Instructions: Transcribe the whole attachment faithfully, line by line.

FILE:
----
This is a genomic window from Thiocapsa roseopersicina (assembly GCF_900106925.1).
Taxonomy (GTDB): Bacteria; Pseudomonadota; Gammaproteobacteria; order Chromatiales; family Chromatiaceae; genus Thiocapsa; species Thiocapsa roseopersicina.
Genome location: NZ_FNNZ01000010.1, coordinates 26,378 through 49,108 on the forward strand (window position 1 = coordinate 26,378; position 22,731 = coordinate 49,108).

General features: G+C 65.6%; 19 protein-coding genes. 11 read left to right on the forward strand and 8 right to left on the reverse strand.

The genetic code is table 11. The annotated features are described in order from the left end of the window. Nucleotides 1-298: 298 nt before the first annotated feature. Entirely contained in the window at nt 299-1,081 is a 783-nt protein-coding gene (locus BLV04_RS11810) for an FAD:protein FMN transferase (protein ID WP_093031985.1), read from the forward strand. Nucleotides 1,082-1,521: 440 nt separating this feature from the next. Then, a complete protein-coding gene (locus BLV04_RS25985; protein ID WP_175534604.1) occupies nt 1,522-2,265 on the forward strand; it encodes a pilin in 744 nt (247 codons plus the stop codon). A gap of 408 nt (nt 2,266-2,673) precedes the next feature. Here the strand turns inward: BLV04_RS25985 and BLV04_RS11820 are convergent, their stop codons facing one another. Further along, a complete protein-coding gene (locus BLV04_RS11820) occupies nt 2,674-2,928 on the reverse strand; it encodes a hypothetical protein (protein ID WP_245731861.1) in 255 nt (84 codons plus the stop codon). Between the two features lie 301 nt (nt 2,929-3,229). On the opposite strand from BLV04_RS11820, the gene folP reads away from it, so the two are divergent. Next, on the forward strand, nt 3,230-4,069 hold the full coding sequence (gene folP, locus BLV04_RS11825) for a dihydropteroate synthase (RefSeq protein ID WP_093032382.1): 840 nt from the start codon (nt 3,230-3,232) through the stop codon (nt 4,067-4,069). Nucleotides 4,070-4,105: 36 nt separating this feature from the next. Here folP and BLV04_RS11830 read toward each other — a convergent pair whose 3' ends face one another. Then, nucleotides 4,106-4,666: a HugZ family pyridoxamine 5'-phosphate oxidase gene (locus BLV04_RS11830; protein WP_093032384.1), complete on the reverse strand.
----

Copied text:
This is a genomic window from Thiocapsa roseopersicina (assembly GCF_900106925.1).
Taxonomy (GTDB): Bacteria; Pseudomonadota; Gammaproteobacteria; order Chromatiales; family Chromatiaceae; genus Thiocapsa; species Thiocapsa roseopersicina.
Genome location: NZ_FNNZ01000010.1, coordinates 26,378 through 49,108 on the forward strand (window position 1 = coordinate 26,378; position 22,731 = coordinate 49,108).

General features: G+C 65.6%; 19 protein-coding genes. 11 read left to right on the forward strand and 8 right to left on the reverse strand.

The genetic code is table 11. The annotated features are described in order from the left end of the window. Nucleotides 1-298: 298 nt before the first annotated feature. Entirely contained in the window at nt 299-1,081 is a 783-nt protein-coding gene (locus BLV04_RS11810) for an FAD:protein FMN transferase (protein ID WP_093031985.1), read from the forward strand. Nucleotides 1,082-1,521: 440 nt separating this feature from the next. Then, a complete protein-coding gene (locus BLV04_RS25985; protein ID WP_175534604.1) occupies nt 1,522-2,265 on the forward strand; it encodes a pilin in 744 nt (247 codons plus the stop codon). A gap of 408 nt (nt 2,266-2,673) precedes the next feature. Here the strand turns inward: BLV04_RS25985 and BLV04_RS11820 are convergent, their stop codons facing one another. Further along, a complete protein-coding gene (locus BLV04_RS11820) occupies nt 2,674-2,928 on the reverse strand; it encodes a hypothetical protein (protein ID WP_245731861.1) in 255 nt (84 codons plus the stop codon). Between the two features lie 301 nt (nt 2,929-3,229). On the opposite strand from BLV04_RS11820, the gene folP reads away from it, so the two are divergent. Next, on the forward strand, nt 3,230-4,069 hold the full coding sequence (gene folP, locus BLV04_RS11825) for a dihydropteroate synthase (RefSeq protein ID WP_093032382.1): 840 nt from the start codon (nt 3,230-3,232) through the stop codon (nt 4,067-4,069). Nucleotides 4,070-4,105: 36 nt separating this feature from the next. Here folP and BLV04_RS11830 read toward each other — a convergent pair whose 3' ends face one another. Then, nucleotides 4,106-4,666: a HugZ family pyridoxamine 5'-phosphate oxidase gene (locus BLV04_RS11830; protein WP_093032384.1), complete on the reverse strand.